"Urgent measures" are needed to combat the worldwide abuse of antibiotics, the World Health Organization warned today.
The UN Panel has compared data from 65 countries to identify the nations that most often and least distribute the drugs.
Doctors in Mongolia are guilty of prescribing most antibiotics per person, according to WHO analysis. At the other end of the scale, Burundi had the lowest rate in Africa.
Antibiotics have been unnecessarily released by GPs and hospital staff for decades and once fed harmless bacteria to super-ill people.
And countries that use too many, too few or the wrong types of antibiotics can increase the risk that drugs become less effective against common diseases.
Some countries use too many antibiotics while others are not using enough, and the World Health Organization has urged "urgently" to prevent diseases such as pneumonia from becoming untreatable
"The huge difference in the use of antibiotics worldwide shows that some countries are likely to overuse antibiotics," warned the World Health Organization.
"While other countries may not have sufficient access to these life-saving medicines."
Urgent measures, such as the enforcement of over-the-counter prescriptions to reduce the unnecessary use of antibiotics, are urgently needed, "said Suzanne Hill, director of the WHO's key medicines division.
The WHO, who wrote the report, warned that both too many and too few antibiotics can contribute to antibiotic resistance.
Europe has an average of 18 defined daily doses per 1,000 inhabitants – while Mongolia has over 64.
This indicates a too high number. Excessive use of medicines allows bacteria and viruses to get used to the drugs they use.
In Burundi, near the Democratic Republic of the Congo, however, the rate is only 4.4 daily doses – suggesting that people do not have adequate access to medicines.
Not having enough can be just as harmful as people can only take half a course, meaning that the survivors will learn the infection.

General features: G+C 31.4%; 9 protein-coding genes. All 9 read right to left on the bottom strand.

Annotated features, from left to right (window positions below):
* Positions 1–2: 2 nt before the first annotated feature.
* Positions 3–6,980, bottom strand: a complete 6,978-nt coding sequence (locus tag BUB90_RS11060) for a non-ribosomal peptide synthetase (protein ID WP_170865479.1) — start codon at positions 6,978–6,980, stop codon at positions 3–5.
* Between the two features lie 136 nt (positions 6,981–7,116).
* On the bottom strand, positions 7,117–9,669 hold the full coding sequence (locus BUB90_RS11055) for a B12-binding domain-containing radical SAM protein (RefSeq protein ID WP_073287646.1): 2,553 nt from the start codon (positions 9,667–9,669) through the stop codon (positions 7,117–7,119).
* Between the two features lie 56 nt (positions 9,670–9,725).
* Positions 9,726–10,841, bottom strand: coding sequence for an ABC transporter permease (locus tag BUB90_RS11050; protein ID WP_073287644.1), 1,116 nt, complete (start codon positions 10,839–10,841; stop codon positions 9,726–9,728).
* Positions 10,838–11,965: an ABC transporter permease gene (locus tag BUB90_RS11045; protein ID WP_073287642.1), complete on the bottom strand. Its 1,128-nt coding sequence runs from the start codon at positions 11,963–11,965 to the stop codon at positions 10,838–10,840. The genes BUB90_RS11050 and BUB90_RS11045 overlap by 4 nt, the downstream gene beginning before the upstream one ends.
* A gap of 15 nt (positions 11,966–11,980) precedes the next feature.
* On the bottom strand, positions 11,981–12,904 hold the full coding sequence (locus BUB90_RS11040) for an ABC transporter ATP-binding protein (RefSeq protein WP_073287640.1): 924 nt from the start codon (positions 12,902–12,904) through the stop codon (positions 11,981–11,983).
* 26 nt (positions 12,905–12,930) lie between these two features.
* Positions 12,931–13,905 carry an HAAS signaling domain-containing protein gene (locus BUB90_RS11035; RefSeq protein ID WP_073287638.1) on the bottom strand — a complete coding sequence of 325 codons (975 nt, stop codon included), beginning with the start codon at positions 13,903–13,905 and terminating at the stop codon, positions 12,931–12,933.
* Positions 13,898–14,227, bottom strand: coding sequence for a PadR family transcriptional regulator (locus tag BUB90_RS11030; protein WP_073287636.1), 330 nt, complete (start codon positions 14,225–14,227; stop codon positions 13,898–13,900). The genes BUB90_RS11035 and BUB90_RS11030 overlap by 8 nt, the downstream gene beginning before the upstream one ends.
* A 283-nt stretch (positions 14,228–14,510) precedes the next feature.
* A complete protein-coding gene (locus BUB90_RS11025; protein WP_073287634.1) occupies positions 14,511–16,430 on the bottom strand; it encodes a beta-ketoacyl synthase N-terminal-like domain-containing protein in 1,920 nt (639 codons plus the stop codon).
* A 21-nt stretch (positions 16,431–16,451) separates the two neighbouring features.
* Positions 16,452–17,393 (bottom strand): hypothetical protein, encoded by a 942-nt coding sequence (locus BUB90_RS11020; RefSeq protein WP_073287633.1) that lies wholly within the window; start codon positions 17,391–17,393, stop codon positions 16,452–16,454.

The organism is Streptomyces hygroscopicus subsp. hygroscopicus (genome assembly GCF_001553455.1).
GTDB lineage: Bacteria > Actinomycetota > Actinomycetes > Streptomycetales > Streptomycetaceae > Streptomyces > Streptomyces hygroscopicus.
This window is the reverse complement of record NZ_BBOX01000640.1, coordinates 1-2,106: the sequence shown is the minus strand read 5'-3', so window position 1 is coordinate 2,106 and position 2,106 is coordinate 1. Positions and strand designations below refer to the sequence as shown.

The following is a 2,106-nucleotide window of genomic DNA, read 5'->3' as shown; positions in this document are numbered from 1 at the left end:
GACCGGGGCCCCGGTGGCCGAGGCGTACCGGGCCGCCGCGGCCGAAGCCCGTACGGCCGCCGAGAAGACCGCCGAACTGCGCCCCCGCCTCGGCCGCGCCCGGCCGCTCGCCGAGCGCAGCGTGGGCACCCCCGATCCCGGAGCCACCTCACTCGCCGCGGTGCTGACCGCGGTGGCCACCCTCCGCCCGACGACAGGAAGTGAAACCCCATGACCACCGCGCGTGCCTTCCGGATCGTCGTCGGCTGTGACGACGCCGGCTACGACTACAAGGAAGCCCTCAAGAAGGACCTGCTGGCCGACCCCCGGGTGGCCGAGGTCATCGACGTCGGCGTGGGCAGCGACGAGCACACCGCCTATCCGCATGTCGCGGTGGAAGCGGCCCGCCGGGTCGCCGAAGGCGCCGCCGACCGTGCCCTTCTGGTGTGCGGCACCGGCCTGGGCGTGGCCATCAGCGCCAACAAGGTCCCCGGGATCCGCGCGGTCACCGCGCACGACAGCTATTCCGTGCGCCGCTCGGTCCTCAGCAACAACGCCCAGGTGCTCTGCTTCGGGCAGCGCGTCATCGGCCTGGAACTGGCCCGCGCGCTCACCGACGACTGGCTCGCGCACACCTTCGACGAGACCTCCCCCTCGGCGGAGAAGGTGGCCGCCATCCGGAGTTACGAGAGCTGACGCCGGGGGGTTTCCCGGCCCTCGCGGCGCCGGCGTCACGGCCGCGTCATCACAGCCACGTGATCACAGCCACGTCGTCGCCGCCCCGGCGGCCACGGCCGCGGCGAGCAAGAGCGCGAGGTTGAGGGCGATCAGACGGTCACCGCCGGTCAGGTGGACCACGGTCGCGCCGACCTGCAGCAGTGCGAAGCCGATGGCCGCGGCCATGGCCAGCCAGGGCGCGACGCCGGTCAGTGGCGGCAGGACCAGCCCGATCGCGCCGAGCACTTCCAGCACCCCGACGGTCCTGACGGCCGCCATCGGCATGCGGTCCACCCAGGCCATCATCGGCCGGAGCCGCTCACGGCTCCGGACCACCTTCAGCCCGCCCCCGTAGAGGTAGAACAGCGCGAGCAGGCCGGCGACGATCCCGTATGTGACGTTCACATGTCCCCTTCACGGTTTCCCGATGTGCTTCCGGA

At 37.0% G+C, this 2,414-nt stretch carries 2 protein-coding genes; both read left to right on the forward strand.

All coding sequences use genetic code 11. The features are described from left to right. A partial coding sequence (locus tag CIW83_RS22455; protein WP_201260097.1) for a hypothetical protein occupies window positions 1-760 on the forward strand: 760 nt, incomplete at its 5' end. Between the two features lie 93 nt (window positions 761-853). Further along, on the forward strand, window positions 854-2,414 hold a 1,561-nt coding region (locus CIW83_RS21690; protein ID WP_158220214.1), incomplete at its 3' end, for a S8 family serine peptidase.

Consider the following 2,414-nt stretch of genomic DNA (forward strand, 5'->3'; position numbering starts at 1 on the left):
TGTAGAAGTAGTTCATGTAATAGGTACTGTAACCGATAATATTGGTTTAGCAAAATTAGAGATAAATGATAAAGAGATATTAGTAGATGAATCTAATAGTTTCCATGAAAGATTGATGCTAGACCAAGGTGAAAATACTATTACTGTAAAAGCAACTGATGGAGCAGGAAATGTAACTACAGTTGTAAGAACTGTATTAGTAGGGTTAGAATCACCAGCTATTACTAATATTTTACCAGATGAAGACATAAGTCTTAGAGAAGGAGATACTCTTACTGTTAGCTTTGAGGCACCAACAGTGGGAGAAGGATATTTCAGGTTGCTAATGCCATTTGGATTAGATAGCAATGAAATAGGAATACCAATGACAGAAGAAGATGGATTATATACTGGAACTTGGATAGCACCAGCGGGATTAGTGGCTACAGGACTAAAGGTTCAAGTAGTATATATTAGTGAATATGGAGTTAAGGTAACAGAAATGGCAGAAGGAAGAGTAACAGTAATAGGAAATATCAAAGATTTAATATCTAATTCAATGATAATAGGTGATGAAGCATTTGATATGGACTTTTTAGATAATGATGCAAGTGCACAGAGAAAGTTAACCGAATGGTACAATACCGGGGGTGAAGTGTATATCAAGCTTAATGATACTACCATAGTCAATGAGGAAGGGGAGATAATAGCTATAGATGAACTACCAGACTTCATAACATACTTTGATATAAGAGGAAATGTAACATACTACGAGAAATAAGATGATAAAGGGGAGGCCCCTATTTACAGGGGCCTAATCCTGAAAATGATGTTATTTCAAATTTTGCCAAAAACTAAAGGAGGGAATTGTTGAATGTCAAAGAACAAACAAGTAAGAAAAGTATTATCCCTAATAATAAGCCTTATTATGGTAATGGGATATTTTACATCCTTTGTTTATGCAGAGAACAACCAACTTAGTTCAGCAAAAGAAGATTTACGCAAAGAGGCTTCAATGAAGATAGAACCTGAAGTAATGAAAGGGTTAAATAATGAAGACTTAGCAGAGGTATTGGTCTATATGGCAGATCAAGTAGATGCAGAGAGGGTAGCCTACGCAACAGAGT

COUNTRIES USING THE MOST ANTIBIOTICS (daily cans per 1,000 people)
- Mongolia (64.4)
- Iran (38.78)
- Turkey (38.18)
- Sudan (35,29)
- Greece (33,85)
- Serbia (31.57)
- Montenegro (29.33)
- Romania (28.5)
- South Korea (27.68)
- Tanzania (27.29)
COUNTRIES USING THE LITTLE ANTIBIOTICS (Daily cans per 1,000 people)
- Burundi (4.44)
- Brunei (5.92)
- Azerbaijan (7.66)
- Philippines (8.21)
- Uzbekistan (8.56)
- Jordan (8.92)
- Netherlands (9,78)
- Peru (10.26)
- Armenia (10:31)
- Ivory Coast (10.68)
Ms. Hill added, "Excessive use and abuse of antibiotics are the main causes of antibiotic resistance.
"Without effective antibiotics and other antimicrobials, we will lose our ability to treat common infections like pneumonia."
Other countries with a particularly high use of antibiotics are Iran with 39 daily doses per 1,000 inhabitants, Turkey with 38, Sudan with 35 and Greece with 33.
The data is incomplete and covers only 65 countries, with the US, Australia, China and India omitted.
The most widely used drug in the world is amoxicillin – a member of the penicillin family that is the first line of defense, but can already be controlled by bacterial infections such as MRSA.
And some countries are more guilty than others, willing to use emergency drugs. These are stronger versions that should be saved for the failure of frontline medications.
Italy, Spain and Japan are strong users of these drugs, which the WHO believes must be kept for future use.
In Italy, two percent of all antibiotics are taken from the "reserve" category, more than six times as many as in the UK, where there are only 0.3 percent.
|country||Dosages per 1,000 people per day||country||Dosages per 1,000 people per day|
|I ran||38.78||Bosnia and Herzegovina||17.85|